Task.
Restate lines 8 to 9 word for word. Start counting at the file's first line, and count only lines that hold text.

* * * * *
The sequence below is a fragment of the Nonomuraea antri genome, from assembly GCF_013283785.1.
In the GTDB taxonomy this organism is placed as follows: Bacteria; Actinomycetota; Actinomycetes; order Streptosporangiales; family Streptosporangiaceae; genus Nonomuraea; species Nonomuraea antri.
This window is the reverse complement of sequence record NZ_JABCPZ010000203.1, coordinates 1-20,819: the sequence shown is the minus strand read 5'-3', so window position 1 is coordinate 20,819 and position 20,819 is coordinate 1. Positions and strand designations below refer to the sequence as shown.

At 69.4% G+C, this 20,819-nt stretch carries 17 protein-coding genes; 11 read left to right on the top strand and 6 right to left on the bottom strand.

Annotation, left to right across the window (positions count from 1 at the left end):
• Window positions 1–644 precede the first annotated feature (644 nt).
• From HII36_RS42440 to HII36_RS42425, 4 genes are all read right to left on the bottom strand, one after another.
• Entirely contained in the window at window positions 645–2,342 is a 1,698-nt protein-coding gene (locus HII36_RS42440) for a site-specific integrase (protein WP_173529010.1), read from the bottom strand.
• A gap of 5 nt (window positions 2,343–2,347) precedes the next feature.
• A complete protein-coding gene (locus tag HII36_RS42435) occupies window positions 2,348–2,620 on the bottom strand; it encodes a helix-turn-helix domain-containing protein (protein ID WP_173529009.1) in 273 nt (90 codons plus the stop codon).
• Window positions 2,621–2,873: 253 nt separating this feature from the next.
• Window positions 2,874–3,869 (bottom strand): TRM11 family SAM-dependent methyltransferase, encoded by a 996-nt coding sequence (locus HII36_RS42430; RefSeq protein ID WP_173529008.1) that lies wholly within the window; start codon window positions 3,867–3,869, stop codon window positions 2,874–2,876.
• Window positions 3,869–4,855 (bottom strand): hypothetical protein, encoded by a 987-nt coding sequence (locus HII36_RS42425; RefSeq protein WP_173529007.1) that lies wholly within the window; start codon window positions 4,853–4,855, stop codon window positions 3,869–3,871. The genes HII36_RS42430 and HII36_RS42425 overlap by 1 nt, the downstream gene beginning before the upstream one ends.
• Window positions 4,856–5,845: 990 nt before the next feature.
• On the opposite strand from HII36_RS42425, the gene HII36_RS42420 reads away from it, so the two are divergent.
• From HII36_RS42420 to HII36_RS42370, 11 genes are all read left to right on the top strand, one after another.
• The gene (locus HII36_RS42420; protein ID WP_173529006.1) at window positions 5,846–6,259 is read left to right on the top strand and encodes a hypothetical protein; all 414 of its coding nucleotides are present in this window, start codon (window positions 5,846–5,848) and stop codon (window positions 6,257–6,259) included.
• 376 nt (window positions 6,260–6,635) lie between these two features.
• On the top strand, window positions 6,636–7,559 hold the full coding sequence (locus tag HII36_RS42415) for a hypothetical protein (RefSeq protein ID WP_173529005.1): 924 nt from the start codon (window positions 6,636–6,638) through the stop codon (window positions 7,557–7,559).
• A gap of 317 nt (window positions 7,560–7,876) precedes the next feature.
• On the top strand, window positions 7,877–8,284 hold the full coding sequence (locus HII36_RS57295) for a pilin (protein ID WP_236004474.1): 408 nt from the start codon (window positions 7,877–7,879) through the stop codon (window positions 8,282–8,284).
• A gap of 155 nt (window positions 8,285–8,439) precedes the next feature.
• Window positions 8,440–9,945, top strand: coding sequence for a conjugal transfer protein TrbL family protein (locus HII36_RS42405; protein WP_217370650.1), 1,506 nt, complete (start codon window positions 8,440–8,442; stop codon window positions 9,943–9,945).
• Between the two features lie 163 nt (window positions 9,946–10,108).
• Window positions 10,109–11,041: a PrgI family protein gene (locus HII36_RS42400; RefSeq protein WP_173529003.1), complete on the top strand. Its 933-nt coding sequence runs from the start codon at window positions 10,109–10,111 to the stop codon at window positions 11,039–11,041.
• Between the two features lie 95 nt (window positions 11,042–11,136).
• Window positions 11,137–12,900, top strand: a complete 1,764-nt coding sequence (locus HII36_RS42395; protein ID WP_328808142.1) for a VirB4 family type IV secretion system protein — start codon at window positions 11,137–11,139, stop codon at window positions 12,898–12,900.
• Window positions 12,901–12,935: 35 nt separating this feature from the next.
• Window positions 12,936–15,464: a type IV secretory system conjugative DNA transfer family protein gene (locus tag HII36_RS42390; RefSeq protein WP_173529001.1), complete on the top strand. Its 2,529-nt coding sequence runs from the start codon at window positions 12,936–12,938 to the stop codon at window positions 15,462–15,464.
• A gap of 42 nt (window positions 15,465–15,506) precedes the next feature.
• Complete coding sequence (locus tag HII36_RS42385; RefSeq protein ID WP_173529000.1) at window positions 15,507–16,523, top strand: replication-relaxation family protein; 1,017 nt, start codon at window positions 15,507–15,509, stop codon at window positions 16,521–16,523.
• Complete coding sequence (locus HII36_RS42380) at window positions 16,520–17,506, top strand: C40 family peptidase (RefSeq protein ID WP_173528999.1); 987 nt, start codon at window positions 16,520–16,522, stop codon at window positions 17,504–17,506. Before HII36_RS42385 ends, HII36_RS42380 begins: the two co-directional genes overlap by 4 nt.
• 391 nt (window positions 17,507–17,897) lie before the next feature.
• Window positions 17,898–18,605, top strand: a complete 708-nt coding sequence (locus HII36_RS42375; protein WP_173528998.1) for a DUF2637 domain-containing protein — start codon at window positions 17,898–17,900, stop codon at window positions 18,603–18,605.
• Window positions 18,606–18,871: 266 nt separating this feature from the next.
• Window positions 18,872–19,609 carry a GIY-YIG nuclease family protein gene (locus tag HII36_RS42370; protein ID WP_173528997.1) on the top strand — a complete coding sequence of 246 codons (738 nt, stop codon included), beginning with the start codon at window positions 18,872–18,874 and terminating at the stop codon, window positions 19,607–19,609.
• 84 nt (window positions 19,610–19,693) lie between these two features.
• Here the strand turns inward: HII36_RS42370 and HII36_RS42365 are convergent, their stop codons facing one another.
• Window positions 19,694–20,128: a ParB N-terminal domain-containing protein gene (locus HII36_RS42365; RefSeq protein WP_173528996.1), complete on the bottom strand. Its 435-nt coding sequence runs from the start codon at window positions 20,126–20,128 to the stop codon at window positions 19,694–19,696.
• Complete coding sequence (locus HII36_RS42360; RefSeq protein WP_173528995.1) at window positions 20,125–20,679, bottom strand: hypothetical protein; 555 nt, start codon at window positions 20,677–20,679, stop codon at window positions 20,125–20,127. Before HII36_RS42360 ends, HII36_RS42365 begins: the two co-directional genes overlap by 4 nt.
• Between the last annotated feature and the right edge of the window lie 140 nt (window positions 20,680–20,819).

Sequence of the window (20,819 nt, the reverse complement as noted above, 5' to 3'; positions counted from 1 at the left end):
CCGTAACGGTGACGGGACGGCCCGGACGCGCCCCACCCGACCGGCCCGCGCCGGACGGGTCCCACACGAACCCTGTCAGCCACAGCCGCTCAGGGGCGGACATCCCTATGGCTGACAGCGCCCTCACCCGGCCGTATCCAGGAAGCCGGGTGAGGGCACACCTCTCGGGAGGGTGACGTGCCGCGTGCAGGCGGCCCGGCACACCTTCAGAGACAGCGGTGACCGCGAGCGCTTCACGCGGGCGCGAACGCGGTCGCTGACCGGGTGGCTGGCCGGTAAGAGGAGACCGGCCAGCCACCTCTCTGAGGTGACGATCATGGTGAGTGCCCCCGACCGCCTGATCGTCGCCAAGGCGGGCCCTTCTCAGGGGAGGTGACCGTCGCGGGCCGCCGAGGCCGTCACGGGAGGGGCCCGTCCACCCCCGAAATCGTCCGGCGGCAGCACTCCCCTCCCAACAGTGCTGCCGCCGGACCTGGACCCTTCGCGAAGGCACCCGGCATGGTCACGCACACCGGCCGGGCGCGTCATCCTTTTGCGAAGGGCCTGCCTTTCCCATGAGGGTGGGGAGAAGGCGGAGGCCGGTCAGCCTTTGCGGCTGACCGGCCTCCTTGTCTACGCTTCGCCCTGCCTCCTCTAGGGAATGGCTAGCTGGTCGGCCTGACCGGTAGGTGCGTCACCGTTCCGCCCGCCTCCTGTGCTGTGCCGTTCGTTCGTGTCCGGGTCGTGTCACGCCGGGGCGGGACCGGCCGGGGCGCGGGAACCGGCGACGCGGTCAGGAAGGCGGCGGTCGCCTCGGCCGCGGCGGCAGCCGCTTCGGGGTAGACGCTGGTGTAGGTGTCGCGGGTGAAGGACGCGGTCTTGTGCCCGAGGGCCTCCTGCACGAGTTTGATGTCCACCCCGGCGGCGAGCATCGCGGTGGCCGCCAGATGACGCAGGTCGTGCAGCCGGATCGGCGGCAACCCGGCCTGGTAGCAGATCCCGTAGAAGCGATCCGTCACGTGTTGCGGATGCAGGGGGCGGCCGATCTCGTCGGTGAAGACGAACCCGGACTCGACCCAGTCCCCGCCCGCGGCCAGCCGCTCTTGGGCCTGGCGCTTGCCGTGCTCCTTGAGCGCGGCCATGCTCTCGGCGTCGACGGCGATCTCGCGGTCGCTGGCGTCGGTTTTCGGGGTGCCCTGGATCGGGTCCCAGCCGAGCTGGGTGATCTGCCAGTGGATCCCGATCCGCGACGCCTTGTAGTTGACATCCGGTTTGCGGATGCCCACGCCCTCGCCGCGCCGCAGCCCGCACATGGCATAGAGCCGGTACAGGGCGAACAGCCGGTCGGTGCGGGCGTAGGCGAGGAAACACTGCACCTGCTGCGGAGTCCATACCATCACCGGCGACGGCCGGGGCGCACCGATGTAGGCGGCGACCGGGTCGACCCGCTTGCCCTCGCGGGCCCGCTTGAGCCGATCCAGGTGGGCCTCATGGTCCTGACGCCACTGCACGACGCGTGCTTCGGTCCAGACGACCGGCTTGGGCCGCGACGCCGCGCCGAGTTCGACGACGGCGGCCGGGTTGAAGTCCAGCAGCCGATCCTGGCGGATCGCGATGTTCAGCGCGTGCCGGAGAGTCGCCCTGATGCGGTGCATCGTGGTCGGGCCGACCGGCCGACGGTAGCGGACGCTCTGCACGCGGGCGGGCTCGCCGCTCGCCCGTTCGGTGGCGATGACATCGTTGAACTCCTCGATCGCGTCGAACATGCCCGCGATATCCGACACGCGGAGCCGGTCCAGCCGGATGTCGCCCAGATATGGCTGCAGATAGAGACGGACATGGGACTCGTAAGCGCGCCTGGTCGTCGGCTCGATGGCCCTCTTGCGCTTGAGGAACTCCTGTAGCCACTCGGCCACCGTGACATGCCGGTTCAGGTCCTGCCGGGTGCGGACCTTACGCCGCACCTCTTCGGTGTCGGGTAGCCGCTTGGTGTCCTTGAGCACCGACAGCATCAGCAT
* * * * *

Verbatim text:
• Entirely contained in the window at window positions 645–2,342 is a 1,698-nt protein-coding gene (locus HII36_RS42440) for a site-specific integrase (protein WP_173529010.1), read from the bottom strand.
• A gap of 5 nt (window positions 2,343–2,347) precedes the next feature.